West and Feldman agreed to stipulate to the number of proxies the other held, based on their best estimates: 550 for the Party (“County”), and 130 for the reform coalition. This way, the meeting could begin.
Clearly the first announcement of vote totals by Connor was incorrect, which he acknowledged later in the meeting. It could not be the case that the County slate had won with 600 votes because the reformers had 621. But crucially, these numbers were not based on a precise counting of all the actual votes.
At this point, the meeting adjourned for judicial appointments, a process that took over an hour. County Committee members not called to discuss and vote on judicial appointments were left confused in the assembly hall, wondering who had won the vote. Outside in the lobby, the actual counting of proxy votes continued.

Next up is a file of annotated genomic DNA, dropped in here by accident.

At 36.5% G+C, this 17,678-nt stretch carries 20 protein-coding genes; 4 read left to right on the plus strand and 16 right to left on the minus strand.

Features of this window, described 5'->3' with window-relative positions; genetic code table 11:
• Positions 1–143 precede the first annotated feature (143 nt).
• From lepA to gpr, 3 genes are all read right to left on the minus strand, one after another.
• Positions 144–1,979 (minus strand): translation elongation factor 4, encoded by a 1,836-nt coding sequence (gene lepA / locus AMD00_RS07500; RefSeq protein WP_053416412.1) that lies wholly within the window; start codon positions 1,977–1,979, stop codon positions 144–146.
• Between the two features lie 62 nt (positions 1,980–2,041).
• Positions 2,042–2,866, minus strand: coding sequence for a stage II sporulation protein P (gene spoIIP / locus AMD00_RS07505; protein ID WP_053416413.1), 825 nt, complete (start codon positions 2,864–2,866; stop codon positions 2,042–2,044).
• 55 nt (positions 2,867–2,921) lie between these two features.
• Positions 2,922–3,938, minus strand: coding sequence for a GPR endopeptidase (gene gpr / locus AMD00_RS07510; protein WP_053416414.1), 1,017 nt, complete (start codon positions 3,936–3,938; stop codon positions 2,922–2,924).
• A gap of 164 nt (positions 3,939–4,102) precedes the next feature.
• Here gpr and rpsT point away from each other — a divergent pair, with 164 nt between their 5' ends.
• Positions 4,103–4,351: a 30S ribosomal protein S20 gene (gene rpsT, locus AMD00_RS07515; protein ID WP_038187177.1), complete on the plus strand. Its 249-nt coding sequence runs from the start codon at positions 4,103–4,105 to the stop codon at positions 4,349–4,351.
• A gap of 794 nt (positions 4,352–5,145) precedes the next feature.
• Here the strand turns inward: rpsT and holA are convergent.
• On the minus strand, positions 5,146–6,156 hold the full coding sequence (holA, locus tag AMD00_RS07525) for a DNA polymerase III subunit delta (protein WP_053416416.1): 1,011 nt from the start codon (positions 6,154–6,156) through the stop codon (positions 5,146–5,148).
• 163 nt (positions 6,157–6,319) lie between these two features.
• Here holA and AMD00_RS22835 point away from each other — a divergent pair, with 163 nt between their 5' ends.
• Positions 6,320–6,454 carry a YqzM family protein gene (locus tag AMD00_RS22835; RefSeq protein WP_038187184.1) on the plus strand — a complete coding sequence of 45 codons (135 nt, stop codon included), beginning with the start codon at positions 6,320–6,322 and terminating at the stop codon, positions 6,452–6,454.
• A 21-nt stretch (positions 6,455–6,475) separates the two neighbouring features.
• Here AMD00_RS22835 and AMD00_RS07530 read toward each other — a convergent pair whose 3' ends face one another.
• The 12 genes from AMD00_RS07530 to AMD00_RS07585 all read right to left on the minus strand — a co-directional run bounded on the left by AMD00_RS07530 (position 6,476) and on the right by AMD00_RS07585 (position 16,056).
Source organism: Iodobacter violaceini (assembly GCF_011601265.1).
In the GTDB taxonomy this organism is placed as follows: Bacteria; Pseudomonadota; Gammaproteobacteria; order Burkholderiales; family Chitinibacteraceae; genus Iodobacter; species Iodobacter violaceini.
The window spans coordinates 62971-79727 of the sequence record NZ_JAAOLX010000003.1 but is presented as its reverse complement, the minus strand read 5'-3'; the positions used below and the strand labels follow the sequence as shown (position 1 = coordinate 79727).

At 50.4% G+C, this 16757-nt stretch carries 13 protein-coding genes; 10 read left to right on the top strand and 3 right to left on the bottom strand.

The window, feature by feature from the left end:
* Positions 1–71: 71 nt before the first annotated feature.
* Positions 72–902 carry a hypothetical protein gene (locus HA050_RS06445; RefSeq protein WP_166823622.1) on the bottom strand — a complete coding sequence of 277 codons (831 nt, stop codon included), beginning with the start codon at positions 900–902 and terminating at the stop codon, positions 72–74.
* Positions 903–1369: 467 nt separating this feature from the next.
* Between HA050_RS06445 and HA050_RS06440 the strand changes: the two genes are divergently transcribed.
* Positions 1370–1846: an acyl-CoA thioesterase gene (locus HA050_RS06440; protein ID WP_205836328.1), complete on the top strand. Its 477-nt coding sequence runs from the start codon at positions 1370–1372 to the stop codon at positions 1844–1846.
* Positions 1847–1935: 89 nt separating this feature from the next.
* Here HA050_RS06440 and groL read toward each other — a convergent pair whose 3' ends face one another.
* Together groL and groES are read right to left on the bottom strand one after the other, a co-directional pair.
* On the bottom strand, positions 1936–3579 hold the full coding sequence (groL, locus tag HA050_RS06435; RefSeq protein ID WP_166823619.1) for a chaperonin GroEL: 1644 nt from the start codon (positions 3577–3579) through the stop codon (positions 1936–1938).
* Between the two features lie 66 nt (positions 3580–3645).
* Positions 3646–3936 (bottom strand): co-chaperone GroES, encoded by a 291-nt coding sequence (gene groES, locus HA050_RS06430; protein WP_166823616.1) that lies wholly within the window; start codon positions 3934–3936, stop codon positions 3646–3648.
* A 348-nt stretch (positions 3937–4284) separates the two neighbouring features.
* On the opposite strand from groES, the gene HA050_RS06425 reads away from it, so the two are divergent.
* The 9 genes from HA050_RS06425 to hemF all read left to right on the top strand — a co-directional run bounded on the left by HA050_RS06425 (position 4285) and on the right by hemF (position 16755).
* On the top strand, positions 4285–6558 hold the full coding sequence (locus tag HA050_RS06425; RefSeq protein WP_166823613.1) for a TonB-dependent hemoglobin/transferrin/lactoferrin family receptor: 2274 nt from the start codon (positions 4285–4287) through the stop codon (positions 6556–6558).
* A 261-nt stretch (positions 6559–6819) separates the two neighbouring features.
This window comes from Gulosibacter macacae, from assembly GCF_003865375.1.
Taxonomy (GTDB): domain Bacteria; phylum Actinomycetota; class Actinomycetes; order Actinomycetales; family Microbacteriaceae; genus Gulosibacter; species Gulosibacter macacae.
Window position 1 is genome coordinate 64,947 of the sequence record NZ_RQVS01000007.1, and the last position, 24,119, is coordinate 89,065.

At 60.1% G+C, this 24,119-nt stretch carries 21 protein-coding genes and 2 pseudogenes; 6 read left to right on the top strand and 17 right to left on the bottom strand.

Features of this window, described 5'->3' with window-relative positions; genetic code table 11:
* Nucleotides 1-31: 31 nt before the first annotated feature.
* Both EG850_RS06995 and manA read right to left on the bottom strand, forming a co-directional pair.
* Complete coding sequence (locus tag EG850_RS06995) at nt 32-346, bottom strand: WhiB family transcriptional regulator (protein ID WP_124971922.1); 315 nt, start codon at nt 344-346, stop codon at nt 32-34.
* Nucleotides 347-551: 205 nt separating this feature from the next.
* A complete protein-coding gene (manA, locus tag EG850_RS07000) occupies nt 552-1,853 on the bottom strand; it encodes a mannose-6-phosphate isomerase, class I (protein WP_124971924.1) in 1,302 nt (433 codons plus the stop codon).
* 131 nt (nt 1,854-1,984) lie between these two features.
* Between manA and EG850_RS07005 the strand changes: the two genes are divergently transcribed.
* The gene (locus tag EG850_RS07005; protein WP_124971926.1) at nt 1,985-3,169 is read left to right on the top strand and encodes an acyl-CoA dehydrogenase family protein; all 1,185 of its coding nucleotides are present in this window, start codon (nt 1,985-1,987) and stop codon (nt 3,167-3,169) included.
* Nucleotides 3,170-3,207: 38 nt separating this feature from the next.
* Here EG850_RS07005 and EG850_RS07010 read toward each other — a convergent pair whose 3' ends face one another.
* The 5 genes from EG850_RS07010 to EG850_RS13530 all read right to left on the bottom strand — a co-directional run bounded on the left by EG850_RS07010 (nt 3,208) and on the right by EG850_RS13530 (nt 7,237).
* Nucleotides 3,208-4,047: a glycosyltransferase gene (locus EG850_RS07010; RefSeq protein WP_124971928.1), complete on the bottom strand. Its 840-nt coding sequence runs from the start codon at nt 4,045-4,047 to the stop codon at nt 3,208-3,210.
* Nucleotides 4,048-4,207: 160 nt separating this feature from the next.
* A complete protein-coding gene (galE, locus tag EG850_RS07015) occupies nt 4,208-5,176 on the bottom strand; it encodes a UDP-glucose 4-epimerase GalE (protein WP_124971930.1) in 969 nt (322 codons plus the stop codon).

When Connor brought the meeting back to order, a re-vote was called. In this new vote, Connor claimed 750 proxy votes for the Party slate, a clear majority. The counting during the adjournment had turned up, apparently, another 200 votes.
But anyone in the room had to wonder: Was this new count correct? How had the Party under-counted their own vote strength by 200 votes?
In fact, it was clear from the announcement that this new count was also incorrect. Connor announced there were 1,370 total votes, between proxies and people in the room, and that 750 of these were proxy votes for the county slate. But if the County slate had 750 proxy votes, plus 50 votes counted in the room, that would leave only 570 votes for the reform candidates, an undercount of at least 50 votes. (For the graph above, to avoid confusion, I chose to ignore the 1,370 total vote number because there must have been a mistake.)
This eight-minute video clip from the meeting shows Connor acknowledging the errors in the first count and providing the newly incorrect totals of the second count. Fortunately, Connor also announced that the proxies themselves, the physical record of the votes, would be preserved at the County offices and available for perusal.
I led a team to go in on the next Monday morning and record them all. The proxy votes were mostly stacked in these two boxes, although a few others were scattered elsewhere.